Working together to increase diversity in business.
Business and academia share a common challenge. While both have made strides in diversity recruiting, inclusion can be treated as an afterthought—an omission that can undo the work an organization or institution puts into its recruiting strategy.
Based on our work at The PhD Project, I know that once minority Ph.D.s secure a position in academia, they oftentimes feel left adrift, alone to navigate a nuanced, insiders’ world that doesn’t include them. That leads to turnover among faculty the institution actively sought to recruit. And we see the same scenario play out in the business world.
In examining the root causes of inclusion issues in academia, we identified three persistent barriers and simple solutions to address those barriers that we believe can apply to the corporate world as well.
First, facilitate access to formal and informal networks.
As humans, we tend to stick with people we know. People who look like us. In academia, it is no different. People of color are often left out. We hear time and again from Ph.D.s that the networks within universities are not available to them. This lack of inclusion hurts diverse Ph.D.s individually, and it hurts the university as a whole. The support that is created within networks is critical for growth and advancement as higher education professionals. In addition, these networks not only become think tanks for problem-solving, but they often become influencers on decisions at the university level. Facilitating introductions can go a long way to addressing this issue. So, what can businesses take away from this? It’s simple: don’t assume your minority employees will naturally fall into informal and formal networks. Be proactive in helping them make these connections from the start.
Second, eliminate unconscious bias in processes critical to growth.
In academia, being published opens many doors, builds credibility and helps forge connections with academic minds across the country. Yet, minority academics still struggle to be published—a problem we’ve traced to two core issues with roots in unconscious bias. It’s a critical issue that, if left unchecked, can prevent a minority academic from moving up in their career.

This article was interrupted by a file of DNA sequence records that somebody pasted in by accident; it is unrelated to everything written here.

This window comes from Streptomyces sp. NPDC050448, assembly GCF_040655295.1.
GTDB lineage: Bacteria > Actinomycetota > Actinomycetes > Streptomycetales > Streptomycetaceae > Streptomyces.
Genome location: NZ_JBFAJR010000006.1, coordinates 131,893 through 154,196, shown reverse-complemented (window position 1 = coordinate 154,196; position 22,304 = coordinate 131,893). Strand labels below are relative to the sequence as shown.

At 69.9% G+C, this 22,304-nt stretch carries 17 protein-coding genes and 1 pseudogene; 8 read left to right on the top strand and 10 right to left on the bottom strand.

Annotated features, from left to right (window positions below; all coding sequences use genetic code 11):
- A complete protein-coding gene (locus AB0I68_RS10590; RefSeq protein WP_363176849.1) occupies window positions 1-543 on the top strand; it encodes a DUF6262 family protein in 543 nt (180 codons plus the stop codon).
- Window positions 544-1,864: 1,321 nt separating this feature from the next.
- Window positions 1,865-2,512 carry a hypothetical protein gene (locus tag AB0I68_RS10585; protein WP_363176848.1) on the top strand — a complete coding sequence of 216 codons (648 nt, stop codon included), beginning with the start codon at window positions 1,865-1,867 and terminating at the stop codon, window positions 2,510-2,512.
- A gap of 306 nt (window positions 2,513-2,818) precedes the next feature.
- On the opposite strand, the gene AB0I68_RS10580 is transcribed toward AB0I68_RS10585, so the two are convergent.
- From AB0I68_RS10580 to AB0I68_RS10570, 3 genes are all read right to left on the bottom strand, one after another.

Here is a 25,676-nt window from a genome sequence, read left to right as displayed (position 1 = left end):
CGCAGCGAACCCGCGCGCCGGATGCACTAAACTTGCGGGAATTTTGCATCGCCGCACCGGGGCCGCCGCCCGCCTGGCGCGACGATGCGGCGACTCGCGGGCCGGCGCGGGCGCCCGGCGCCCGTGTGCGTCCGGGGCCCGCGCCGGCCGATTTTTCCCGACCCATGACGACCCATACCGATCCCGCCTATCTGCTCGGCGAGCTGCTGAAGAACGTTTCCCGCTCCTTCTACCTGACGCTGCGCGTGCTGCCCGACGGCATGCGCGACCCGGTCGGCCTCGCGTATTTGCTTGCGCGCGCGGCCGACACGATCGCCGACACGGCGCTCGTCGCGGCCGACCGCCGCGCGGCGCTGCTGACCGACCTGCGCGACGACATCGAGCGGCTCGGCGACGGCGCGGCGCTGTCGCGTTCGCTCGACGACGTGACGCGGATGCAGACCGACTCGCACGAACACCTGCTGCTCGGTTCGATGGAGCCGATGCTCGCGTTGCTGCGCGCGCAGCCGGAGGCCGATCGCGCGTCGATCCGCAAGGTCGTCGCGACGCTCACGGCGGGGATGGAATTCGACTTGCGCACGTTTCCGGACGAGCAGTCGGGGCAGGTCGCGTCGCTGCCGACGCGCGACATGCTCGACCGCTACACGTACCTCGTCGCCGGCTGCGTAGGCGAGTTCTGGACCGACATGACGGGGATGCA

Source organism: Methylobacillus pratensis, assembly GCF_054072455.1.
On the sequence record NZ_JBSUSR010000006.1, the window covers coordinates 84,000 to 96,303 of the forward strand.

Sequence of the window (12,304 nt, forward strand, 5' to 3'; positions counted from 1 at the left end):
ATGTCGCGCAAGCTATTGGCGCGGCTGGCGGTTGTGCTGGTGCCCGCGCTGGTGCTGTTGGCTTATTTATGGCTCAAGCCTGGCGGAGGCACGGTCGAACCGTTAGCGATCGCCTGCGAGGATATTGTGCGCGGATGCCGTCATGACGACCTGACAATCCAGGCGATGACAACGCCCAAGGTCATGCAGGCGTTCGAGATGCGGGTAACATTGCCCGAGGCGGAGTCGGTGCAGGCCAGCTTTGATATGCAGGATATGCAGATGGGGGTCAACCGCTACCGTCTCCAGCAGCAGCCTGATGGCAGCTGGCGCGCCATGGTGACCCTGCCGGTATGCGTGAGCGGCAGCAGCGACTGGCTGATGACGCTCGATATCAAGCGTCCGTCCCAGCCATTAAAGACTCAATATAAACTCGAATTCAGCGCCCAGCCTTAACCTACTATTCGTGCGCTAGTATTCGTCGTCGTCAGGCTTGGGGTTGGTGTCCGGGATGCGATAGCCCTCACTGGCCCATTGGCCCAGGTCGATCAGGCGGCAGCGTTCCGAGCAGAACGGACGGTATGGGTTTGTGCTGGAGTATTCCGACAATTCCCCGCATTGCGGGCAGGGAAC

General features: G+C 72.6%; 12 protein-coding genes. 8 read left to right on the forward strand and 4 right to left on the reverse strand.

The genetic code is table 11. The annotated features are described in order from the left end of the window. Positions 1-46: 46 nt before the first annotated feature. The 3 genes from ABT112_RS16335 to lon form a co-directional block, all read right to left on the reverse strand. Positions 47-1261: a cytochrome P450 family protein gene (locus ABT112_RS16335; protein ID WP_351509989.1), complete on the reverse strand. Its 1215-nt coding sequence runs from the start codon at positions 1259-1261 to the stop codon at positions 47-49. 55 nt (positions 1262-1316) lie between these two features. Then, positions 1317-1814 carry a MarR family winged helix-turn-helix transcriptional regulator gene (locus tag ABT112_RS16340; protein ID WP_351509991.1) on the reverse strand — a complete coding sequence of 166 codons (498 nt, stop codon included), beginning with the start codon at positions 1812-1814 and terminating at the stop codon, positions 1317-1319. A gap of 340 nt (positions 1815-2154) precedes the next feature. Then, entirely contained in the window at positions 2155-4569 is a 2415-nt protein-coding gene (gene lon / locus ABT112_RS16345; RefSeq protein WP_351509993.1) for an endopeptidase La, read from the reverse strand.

In business, you see this issue manifest itself in many ways—from who’s selected to present to executive leadership to who’s tapped to lead high-profile projects. These opportunities can change or accelerate a professional’s career trajectory. So, much like in academia, corporate leaders need to examine their selection processes and develop proactive strategies to increase diverse representation.
Third, help alleviate that unwelcome feeling.
Like their corporate counterparts, aspiring minority professors understand that they will often be the only nonwhite face in the room. Whether they’ve come up in the world of education or advanced from the halls of corporate America, they’ve dealt with this issue before. And that’s actually the reason many pursue a career in academia—they want to serve as role models for diverse students. But they still often feel unwelcomed. Over the years, members of the Project have witnessed implicitly biased comments, microaggressions and basic alienation firsthand. At conferences, Black Ph.D.s are left sitting alone amid rooms of white professors and have overheard comments such as calling a group of diverse Ph.D.s “a posse”. Overcoming this issue in universities and businesses comes down to strong leadership who recognize its impact. Leaders need to be proactive to stamp out racism and exclusivity and to build an encouraging, welcoming culture.
To increase diversity in business, as in academia, we need to work together. I call on the white business community to not only recruit more minority employees, but also to ensure that they have the support, access and kindness they need to thrive. Similarly, I call on minority professionals to remain determined—don’t give up. Working together to include people of color in business and to make them feel included will have a tremendous impact on generations to come. All the ingredients are there for the change we all know we want—and that we know is necessary for us to move closer to a world of equity and real collaboration of diverse perspectives and ideas.